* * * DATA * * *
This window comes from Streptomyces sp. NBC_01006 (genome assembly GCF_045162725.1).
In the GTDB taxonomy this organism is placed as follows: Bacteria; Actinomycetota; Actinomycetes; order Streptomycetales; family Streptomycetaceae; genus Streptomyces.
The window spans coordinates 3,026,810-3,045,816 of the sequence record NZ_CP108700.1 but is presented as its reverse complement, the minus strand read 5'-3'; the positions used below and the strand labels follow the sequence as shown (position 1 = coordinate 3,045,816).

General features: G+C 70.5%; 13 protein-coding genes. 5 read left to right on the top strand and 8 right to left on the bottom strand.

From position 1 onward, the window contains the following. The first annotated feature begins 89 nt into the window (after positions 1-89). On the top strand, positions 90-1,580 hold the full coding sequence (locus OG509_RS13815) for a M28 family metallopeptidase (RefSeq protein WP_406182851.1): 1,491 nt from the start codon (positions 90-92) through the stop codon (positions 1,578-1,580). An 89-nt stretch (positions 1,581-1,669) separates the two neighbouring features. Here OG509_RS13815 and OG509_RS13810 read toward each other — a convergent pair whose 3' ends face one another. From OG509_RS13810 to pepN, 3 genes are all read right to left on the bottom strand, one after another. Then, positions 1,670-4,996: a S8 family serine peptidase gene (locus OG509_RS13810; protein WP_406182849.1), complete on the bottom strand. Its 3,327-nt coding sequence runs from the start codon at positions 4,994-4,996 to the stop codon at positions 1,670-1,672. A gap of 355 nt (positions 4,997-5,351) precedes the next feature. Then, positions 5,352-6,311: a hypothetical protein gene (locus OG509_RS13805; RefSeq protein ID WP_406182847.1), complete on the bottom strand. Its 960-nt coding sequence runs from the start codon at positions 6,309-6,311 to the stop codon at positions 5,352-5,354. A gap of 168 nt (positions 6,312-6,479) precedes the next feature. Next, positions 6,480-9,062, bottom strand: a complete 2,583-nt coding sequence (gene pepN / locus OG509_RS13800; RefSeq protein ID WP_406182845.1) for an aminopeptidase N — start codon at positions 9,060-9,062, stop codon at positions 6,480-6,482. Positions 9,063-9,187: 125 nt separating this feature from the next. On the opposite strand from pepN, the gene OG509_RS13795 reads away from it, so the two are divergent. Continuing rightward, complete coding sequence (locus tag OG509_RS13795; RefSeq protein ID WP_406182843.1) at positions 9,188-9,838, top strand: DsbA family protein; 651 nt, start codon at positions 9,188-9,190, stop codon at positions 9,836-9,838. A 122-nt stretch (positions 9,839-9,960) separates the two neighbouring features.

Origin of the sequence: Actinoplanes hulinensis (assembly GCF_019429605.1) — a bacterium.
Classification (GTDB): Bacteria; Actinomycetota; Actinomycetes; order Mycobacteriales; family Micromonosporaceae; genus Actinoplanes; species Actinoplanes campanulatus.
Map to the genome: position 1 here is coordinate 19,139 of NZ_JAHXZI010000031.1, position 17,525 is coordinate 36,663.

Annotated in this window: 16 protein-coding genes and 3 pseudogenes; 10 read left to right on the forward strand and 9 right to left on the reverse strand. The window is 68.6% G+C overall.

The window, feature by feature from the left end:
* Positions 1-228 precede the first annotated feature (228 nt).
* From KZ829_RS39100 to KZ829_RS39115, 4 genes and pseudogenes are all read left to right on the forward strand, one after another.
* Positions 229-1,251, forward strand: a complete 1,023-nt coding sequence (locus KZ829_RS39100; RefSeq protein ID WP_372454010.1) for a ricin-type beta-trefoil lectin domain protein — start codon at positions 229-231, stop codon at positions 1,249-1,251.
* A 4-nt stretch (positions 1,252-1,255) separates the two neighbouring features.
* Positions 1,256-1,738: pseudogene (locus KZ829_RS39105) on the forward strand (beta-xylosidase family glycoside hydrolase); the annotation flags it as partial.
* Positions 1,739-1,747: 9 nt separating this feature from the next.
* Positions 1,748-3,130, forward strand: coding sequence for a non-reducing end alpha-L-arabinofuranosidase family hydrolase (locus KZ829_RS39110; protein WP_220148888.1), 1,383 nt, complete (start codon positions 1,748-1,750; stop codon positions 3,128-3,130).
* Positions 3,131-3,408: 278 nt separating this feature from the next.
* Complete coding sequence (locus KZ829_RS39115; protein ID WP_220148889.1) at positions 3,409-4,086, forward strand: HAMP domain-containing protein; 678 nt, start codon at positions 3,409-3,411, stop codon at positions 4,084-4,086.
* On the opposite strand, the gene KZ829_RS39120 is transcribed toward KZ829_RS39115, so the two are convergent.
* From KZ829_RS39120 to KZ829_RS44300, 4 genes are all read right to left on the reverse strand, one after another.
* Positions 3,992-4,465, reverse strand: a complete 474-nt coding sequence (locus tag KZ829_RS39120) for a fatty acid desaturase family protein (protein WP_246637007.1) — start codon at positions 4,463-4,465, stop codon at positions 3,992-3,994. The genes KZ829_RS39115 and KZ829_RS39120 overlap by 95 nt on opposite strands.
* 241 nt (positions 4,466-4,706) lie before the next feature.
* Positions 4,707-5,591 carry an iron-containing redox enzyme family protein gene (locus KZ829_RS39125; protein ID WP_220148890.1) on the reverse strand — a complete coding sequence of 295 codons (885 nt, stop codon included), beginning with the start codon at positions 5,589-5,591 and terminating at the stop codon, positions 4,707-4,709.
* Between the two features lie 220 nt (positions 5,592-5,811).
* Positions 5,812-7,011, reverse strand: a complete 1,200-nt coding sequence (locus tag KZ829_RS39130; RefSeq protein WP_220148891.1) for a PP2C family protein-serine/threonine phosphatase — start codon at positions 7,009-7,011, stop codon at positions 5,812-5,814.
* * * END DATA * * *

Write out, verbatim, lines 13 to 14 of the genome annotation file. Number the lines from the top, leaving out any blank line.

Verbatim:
* Positions 229-1,251, forward strand: a complete 1,023-nt coding sequence (locus KZ829_RS39100; RefSeq protein ID WP_372454010.1) for a ricin-type beta-trefoil lectin domain protein — start codon at positions 229-231, stop codon at positions 1,249-1,251.
* A 4-nt stretch (positions 1,252-1,255) separates the two neighbouring features.